Managing Volatility: The Search For Stability Amid Political Uncertainty And Evolving Terrorist Threats
Companies must navigate a series of external forces to do business wherever they operate. Political upheaval, civil unrest, trade disputes and terrorist attacks can each pose a significant threat, potentially preventing a company from operating successfully in volatile countries or regions.Aon’s 2019 Risk Maps have identified key risks associated with threats facing businesses in various countries around the world, including civil unrest, political populism, trade wars, currency inconvertibility and the rise of far-right and national extremist terrorism. In a complex and ever-changing geopolitical environment, businesses must address their exposure to political and terroristic risks to protect their employees, assets, supply chains, contracts and sometimes even the business itself.
In DepthTrade wars, the impact of populist political movements, widespread civil unrest and other political risks can affect a company’s ability to operate in certain areas, threaten markets, disrupt supply chains or make it prohibitively expensive to do business. On top of this, organizations must contend with evolving terrorism risks. In addition to human casualties, terrorist attacks can cause property damage, business interruption, reduced attraction of customers to the business and potential reputation damage and legal liability.
In Europe, Terrorism And Political Activism Create Security Issues
Aon’s 2019 Risk Maps show the combination of Islamist terrorism and far-right and national extremist terrorism is resulting in new security vulnerabilities for many businesses. Populist politics further complicate the environment for companies with European operations, prompting events such as the U.K.’s Brexit referendum, divisive policies in some countries and, in some cases, extreme ideologies.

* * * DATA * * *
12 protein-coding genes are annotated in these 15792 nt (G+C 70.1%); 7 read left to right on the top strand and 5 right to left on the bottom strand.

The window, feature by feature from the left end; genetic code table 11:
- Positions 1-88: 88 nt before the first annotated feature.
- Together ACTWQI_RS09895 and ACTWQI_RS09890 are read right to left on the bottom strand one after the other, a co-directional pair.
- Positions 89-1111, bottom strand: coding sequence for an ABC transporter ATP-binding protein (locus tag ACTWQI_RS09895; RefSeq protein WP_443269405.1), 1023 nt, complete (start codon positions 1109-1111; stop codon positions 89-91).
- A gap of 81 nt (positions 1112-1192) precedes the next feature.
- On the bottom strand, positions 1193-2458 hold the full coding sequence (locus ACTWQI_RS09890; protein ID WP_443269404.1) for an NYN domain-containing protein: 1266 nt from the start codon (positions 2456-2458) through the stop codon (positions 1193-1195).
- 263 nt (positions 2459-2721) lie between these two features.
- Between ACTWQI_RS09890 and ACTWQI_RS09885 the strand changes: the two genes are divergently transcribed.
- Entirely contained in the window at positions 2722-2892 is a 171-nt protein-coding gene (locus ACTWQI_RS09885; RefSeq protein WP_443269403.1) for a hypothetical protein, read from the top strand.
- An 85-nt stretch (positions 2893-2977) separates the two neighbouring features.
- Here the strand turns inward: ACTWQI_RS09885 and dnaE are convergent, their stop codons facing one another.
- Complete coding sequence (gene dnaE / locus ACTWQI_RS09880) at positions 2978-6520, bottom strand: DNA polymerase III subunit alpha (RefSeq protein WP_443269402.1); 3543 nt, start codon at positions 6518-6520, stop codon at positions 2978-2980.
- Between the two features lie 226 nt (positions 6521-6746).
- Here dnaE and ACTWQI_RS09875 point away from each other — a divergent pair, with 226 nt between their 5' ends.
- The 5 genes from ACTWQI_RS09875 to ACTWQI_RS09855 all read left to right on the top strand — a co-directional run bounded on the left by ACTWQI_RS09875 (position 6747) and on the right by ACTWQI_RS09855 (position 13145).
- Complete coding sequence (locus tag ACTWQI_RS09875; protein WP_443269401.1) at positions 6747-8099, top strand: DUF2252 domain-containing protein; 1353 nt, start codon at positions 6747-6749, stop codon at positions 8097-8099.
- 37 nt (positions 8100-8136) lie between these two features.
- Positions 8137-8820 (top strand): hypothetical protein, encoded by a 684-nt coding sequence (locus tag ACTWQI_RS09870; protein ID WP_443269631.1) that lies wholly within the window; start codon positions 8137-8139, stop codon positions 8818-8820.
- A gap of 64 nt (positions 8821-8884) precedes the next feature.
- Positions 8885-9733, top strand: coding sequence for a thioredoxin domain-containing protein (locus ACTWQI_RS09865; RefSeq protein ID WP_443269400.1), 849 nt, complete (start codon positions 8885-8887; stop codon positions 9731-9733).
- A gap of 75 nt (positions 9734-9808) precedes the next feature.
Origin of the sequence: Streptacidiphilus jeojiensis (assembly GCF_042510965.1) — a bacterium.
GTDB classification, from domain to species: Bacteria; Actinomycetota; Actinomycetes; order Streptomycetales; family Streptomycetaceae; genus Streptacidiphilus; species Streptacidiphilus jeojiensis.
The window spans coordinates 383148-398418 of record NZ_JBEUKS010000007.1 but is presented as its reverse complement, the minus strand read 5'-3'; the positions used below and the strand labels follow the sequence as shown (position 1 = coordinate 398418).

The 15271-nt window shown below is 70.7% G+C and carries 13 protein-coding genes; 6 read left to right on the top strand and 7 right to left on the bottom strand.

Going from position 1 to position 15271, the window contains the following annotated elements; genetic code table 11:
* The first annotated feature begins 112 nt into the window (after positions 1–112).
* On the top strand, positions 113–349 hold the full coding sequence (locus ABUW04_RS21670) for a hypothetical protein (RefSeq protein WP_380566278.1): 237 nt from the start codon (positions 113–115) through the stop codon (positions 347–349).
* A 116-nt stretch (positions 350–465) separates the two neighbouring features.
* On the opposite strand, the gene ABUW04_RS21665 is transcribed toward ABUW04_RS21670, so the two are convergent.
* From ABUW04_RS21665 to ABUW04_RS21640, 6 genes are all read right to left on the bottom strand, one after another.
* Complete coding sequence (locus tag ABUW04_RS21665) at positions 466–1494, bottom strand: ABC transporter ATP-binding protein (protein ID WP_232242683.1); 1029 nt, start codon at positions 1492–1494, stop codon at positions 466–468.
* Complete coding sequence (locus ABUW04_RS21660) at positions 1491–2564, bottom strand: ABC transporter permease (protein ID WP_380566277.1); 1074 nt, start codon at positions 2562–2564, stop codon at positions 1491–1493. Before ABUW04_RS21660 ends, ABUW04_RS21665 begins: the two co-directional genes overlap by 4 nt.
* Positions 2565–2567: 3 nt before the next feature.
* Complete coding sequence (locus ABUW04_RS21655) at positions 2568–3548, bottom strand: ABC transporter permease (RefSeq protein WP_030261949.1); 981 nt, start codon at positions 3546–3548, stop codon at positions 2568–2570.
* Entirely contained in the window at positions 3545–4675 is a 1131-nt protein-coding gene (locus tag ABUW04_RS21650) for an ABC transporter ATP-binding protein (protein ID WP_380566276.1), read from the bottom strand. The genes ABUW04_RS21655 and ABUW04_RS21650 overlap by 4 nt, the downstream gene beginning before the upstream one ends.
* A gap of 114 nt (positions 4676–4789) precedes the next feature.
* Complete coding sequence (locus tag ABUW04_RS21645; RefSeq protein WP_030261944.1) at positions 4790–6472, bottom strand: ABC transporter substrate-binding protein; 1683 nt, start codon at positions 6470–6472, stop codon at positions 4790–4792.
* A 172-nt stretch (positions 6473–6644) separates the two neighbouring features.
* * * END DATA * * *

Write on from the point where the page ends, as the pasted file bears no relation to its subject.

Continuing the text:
While the risks associated with terrorism threaten the safety of employees and customers, issues associated with populist politics — such as trade barriers or tariffs — could harm businesses’ supply chains and investments.
Among the key European findings in this year’s Risk Maps:
• Terrorists are increasingly targeting public spaces and large concentrations of people. As such, 16 percent of terrorist attacks in Europe in 2018 directly affected businesses.
• Far-right terrorism and activism is increasing throughout Europe. For example, Germany experienced 23 far-right attacks and plots from 2016 to 2018.
• The return of citizens who fought for the Islamic State will pose significant security challenges.
• Populist parties are part of the government in 11 countries in Europe, with populist parties holding an average 22 percent share of the vote across 33 European countries.
Populist Politics, Tariffs Pose Risks For Businesses in the United States
According to the Risk Maps, trade tensions between the U.S. and China and political populism pose significant risks to businesses operating in the U.S. in 2019. Furthermore, trade uncertainty and protectionism are risks in many areas of the world, posing threats to supply chains and contracts.
“Political risks can manifest in many ways,” says John Minor, U.S. national practice leader, Political Risk, at Aon. “An escalating trade war, for example, could increase the cost of completing a project or contract costs to the point of making it uneconomic, or force a company to rethink key elements of its supply chain. In the most extreme circumstances, a trade war could force some companies out of business.”